Ongoing and past projects relating to the use, research and promotion of amateur cinema and home movies.
‘Private Pasts and Future Publics‘ by Daniel Mauro (University of Texas at Austin, US)
Mauro is exploring research questions such as whether home movies are ‘truly “representative” of the everyday on a larger scale?’ and ’Do curators/filmmakers/scholars/etc. have the goal of making these films representative, or, is it the context of their selection that necessarily positions them on a representative scale?’.
‘Ephemeral Films: National Socialism in Austria‘ (2011-2013). Among the goals of the project are the preservation, scientific exploration and analysis of a unique collection of “ephemeral” films on National Socialism in Austria. The group includes more than fifty films, largely unknown and in need of restoration, which relate to the rise of the NSDAP since 1932, Austria’s “annexation” in 1938, the war period from 1941-42 as well as Jewish everyday life before the expulsion and the Holocaust. These documents – mostly amateur films, but also “Kulturfilme” and other types of sponsored films – derive from the collections of the Austrian Film Museum and the United States Holocaust Memorial Museum in Washington DC. The two institutions have, in 2011, begun to intensify their collaboration in this field. During the course of the project, the preserved films will be contextualized and made accessible to a broader public in order to complement and correct a discourse which has been dominated to an extreme degree by the imagery of propaganda film.
Unitat d’Investigació del Cinema, Universitat Rovira i Virgili, Tarragona, Spain (since c. 2002)A research group led by Prof. José Carlos Suarez Fernandez that has specialised in the identification, recovery and research of non-professional (amateur and domestic) film. The group has already recovered over 3,000 amateur films and is disseminating its research in published works and by making short documentaries and television programs. The group supports the recently launched Cinemateca Antoni Martra Badia,
Changing platforms of ritualized memory practices: the cultural dynamics of home movies’, Netherlands (2011-2015)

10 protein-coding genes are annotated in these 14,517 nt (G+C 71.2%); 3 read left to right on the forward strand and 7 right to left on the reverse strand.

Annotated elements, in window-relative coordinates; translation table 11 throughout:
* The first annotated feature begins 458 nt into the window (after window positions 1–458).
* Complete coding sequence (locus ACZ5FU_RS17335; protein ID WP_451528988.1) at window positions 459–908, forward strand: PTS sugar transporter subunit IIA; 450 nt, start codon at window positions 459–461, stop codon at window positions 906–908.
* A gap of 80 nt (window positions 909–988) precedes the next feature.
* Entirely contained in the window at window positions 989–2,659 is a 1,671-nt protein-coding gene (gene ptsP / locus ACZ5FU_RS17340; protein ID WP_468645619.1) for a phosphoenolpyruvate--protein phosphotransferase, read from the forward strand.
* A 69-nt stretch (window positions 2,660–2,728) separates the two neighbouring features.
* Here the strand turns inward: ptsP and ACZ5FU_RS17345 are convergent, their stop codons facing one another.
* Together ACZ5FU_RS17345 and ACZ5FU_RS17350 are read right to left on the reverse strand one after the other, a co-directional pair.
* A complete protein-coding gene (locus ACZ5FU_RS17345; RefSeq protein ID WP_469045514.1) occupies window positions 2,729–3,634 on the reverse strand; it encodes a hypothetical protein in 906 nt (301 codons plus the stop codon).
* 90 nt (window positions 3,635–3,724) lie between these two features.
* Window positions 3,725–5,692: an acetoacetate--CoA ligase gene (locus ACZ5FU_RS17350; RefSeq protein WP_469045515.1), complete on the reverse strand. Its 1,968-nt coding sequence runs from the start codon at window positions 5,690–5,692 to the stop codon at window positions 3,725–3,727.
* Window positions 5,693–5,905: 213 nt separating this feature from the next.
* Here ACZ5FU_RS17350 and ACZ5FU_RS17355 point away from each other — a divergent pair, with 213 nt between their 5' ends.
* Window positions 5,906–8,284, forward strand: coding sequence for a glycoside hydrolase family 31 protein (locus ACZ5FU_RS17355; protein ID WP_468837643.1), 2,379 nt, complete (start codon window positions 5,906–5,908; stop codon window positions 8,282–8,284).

Team: Dr. Andreas Fickers (Maastricht University), Dr. Jo Wachelder (Maastricht University), Dr. Susan Aasman (Groningen University). Funded by NWO (the Free Competition in the Humanities),project focuses on the changing practices of home movie making and deals more specific with the question of how changing technologies of memory production (film, video or digital camera) have shaped new practices and rituals of memory staging (screening in domestic or public venues) and thereby initiated processes of (re)negotiating user generations and (group) identities.
‘Children and Amateur Media in Scotland’, UK (2010 – 2014). Team: team – Prof. Karen Lury (Principal Investigator) and Dr. Ryan Shand (Research Assistant).
A major aspect of the project is to locate amateur video makers active between 1980-2000 and preserve and store some of the videos made during this period. The academic research team, based at the University of Glasgow, will investigate this video material to gain a unique insight into the lives of Scottish children in the twentieth century.
Film Fairfilm Project, USA (ongoing)
A collaboration of Northeast Historic Film, the Queens Museum of Art, and the George Eastman House International Museum of Photography and Film.
For bulletins on the progress of this ongoing project, visit NHF’s Hidden Collections blog, The Big Reveal.
Stichting Amateurfilm Foundation (since 2004), Netherlands.
The Foundation consists of a small team of five board members who organise and support various activities concerning amateur film in all its varied forms. The Foundation wants to stimulate the collection, preservation and re(use) of amateur film material, to support the research of amateur film, both through funding and through the team’s own research, and aims to arouse public interest in both historical and modern day forms of amateur film production.
The project was dedicated to the 17,5mm-film format which was patented by the Heinrich-Ernemann A.G. in Dresden in 1902 and brought on the market in 1903. The project was conducted by Martina Roepke (University of Utrecht) and Henk Verheul (Netherlands Institute of Sound and Vision, Hilversum) with the support of the Association Europeènne Inédits.